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ArribaAbajoA note on Galdós' religion in Gloria172

W. H. Shoemaker

Critical readers have seen from the beginning173 that Gloria is a novelistic attack by Galdós on the religious intolerance of his day and a presentation, nearly a demonstration, of its inevitable and unsolvable, and therefore, we may observe, classically tragic consequences in the lives of human beings. The intolerance of Catholic church doctrine is presented in Part 1, essentially in Bishop Ángel Lantigua's174 denial of absolution for his eighteen-year-old niece Gloria because of her latitudinarianism. In Part 2 Jewish intolerance carries the novelistic burden perhaps a «fanatismo [que] no es religioso sino de raza»175 as Daniel Morton says of his mother Esther Espinoza, but equally as much a matter of conscience in himself as are Gloria's own beliefs in her.

Gloria is not essentially an anti-clerical novel as were its predecessor Doña Perfecta and the work that followed it after a brief interval, La familia de León Roch. Altough the priest of Ficóbriga, don Silvestre Romero, is rather formulistic and thoroughly worldly, he is a generally good man, of even heroic behavior on occasion, and in no way comparable to don Inocencio Tinieblas (Doña Perfecta) or padre Paoletti or Luis Gonzaga, María Egipciaca's Jesuit twin (León Roch). Among the three religious novels which comprise the group of hostile and bitter negation (1876-1878) among Galdós' early novels, the so-called Novelas de la primera época, and which are so radically different from the later positive, affirmative, even, we may say nowadays, «activist» Ángel Guerra, Nazarín, Halma, and Misericordia, even possibly Realidad, the novel Gloria is unique in attacking fundamental doctrine rather than evil practitioners, those priests who inculcate and breed fanaticism in their parishioners and devout confessional followers. Gloria, a free-thinking girl even two years earlier at the age of sixteen, openly recants her heretical ideas, and Daniel is willing to make a pretense of being a Christian and to accept baptism (for his love of her and her honor), but neither of them in heart or conscience has changed. In 1880 doña Emilia Pardo Bazán held that both were «falsos» in «lo que representan».176

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The religious elements in Gloria are of several different kinds: among them, 1) symbolical characters and their names (Ángel, Gloria, Lantigua, the illegitimate child Jesús, Caifás,177 Barrabás, Serafina, Judas (puente de), etc.); 2) the entire structure of Part 2, wherein the characters and events of the private story parallel day by day the Holy Week celebrations from the day before Palm Sunday through Easter;178 3) Krausist ideas; and 4) Biblical   —110→   material. The present paper is devoted to the last two of these elements, and although both have been substantially treated before, some supplementary considerations and data may serve to give additional support, to firm up, as it were, what has already been said. The two are, of course, closely related, sometimes inseparably, as will be seen.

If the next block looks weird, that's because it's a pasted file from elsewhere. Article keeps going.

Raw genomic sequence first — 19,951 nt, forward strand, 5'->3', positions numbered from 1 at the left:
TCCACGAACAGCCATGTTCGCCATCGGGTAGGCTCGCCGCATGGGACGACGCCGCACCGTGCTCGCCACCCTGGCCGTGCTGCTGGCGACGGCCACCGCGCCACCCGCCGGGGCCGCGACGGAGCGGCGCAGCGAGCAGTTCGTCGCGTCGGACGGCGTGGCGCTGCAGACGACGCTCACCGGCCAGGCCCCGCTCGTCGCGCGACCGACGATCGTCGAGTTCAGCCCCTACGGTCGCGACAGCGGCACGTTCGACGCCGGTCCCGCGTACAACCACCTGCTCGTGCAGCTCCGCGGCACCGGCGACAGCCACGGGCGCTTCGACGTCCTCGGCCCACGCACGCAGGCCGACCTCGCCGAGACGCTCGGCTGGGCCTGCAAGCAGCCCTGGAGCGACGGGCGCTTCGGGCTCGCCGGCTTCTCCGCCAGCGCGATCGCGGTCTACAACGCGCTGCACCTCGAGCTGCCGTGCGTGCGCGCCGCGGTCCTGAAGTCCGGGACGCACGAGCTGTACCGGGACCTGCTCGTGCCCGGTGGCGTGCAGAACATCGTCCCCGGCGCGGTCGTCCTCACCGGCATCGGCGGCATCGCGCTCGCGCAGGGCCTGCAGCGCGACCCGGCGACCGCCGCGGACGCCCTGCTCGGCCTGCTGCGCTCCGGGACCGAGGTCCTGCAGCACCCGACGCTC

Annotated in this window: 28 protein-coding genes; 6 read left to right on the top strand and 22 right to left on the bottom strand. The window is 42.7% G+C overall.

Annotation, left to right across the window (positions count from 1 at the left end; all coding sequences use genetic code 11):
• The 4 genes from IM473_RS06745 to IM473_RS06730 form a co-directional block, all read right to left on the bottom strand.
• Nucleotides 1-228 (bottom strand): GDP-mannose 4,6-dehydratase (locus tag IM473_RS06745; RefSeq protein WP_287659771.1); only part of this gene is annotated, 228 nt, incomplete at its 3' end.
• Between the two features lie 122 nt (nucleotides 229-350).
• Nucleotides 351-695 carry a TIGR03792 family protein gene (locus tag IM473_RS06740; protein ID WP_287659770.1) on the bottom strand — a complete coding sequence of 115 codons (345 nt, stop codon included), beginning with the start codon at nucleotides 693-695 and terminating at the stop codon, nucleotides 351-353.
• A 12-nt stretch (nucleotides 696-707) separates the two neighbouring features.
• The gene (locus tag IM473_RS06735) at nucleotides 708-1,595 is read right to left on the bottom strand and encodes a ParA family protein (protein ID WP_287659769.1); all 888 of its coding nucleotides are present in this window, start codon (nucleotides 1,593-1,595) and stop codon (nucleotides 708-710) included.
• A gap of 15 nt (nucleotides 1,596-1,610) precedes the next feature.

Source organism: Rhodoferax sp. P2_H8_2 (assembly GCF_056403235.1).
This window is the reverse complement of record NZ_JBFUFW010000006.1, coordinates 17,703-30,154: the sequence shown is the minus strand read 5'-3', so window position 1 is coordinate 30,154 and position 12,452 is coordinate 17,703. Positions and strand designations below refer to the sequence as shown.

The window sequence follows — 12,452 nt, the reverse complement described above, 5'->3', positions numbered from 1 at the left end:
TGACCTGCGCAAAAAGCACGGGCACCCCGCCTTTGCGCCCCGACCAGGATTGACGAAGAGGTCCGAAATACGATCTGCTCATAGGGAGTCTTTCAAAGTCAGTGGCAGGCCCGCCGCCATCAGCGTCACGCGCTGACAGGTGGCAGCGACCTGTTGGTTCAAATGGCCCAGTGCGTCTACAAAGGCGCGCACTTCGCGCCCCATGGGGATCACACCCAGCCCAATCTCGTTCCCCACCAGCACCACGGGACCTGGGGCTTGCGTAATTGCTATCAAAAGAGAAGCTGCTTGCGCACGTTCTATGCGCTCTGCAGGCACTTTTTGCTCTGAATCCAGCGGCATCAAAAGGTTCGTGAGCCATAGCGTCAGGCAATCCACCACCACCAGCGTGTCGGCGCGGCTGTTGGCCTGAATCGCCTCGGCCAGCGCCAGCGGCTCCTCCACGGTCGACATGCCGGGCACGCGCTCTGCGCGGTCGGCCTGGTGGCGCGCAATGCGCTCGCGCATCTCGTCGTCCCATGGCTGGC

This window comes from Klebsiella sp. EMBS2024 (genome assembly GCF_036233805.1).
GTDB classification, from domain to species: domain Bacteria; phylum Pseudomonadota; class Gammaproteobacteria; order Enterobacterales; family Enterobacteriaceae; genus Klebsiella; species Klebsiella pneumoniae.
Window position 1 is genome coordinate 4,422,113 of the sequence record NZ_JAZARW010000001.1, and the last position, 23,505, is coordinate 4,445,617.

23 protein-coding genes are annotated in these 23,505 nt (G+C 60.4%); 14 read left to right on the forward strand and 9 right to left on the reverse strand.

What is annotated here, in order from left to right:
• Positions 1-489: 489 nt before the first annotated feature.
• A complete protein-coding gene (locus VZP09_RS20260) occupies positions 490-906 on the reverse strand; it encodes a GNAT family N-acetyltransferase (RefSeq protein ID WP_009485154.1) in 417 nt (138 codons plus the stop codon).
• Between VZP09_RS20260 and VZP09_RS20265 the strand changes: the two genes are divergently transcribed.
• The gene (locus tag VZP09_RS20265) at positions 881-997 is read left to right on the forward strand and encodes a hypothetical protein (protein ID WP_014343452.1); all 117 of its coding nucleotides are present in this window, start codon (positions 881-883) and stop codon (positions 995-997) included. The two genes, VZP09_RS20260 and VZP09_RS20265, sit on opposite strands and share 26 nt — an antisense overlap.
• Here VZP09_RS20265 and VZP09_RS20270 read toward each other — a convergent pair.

Both Menéndez Pelayo and Clarín, although from opposite critical points of view, saw Krausist influence at work in Gloria. The former declared soon after the novel's appearance that in it Galdós had seen fit to «colocarse dócilmente entre los imitadores, no de Balzac ni de Dickens, sino del señor de Villarminio, autor de la Novela de Luis, que es, de todas las novelas que conozco, la más próxima a Gloria». Further, he remarked: «cuán triste cosa es no ver más mundo que el que se ve desde el ahumado recinto del Ateneo, y ponerse a leer novelas de carácter y costumbres con personajes de la Minuta de un testamento, como si Ficóbriga fuese un país de Salmerones o de Azcárates».179 Clarín seems to have specified the influence of Azcárate's Minuta in the Jewish character Daniel Morton, although he may not have intended to imply that the influence was limited to him. He wrote: «El señor Pérez Galdós cuenta con facultades bastantes para escribir la novela de ese hombre de cuyos combates en la vida dio un bosquejo el señor A... en su Minuta de un testamento».180